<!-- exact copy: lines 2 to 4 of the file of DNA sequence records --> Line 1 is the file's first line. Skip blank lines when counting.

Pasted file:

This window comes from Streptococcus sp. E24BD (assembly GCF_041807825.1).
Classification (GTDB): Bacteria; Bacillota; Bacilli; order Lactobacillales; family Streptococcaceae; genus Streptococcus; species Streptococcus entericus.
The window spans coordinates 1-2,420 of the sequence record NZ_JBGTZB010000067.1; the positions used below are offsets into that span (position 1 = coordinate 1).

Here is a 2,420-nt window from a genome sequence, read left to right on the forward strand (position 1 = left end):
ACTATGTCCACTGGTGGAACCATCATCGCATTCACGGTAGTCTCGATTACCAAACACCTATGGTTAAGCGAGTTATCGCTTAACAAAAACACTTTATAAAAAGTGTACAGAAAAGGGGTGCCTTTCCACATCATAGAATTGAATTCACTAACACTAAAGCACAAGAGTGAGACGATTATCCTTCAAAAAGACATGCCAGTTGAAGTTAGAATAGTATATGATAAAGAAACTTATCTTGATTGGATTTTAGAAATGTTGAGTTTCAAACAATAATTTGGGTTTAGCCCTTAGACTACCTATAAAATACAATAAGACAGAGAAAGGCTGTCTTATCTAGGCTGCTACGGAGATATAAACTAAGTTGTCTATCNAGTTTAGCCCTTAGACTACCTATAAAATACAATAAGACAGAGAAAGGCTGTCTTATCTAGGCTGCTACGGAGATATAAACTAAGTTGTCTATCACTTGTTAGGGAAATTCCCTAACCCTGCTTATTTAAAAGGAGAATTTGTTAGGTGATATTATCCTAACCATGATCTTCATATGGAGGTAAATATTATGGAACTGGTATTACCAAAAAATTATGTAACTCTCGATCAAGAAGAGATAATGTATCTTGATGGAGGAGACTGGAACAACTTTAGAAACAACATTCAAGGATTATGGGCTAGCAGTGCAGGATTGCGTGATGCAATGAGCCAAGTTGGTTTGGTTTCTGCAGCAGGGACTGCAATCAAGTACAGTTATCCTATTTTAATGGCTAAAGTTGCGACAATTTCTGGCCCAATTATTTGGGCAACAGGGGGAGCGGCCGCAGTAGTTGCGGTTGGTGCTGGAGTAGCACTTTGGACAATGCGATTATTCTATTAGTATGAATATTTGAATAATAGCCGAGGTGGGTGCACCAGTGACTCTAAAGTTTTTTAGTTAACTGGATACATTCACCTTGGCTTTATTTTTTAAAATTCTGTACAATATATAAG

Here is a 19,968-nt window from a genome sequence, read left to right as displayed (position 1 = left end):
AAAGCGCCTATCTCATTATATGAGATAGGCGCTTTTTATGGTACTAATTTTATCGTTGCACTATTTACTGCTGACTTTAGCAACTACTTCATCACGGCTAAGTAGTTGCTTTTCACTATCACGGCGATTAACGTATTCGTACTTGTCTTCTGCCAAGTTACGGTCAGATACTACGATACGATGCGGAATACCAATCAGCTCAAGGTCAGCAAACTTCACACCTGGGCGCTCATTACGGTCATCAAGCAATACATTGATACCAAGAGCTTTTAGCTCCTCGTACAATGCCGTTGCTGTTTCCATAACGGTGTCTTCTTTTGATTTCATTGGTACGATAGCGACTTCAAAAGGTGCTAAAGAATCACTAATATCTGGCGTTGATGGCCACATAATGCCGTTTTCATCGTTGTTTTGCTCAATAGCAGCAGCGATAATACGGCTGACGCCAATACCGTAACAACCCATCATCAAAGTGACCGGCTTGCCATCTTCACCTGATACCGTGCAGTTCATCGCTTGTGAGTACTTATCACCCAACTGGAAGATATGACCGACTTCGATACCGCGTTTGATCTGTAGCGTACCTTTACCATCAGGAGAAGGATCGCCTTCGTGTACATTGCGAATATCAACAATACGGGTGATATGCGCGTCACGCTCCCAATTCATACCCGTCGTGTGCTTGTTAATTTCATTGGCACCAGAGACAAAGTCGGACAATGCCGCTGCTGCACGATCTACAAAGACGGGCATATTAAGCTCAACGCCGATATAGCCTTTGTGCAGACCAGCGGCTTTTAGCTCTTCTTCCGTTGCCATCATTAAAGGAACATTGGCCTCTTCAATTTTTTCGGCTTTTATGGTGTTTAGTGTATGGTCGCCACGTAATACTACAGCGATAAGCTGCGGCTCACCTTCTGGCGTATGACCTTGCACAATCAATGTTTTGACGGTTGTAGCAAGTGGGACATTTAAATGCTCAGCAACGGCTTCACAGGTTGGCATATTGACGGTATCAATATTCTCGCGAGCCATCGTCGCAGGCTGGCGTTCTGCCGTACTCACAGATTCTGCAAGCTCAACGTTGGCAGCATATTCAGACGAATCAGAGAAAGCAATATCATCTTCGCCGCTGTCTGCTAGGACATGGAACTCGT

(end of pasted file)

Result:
Classification (GTDB): Bacteria; Bacillota; Bacilli; order Lactobacillales; family Streptococcaceae; genus Streptococcus; species Streptococcus entericus.
The window spans coordinates 1-2,420 of the sequence record NZ_JBGTZB010000067.1; the positions used below are offsets into that span (position 1 = coordinate 1).

Here is a 2,420-nt window from a genome sequence, read left to right on the forward strand (position 1 = left end):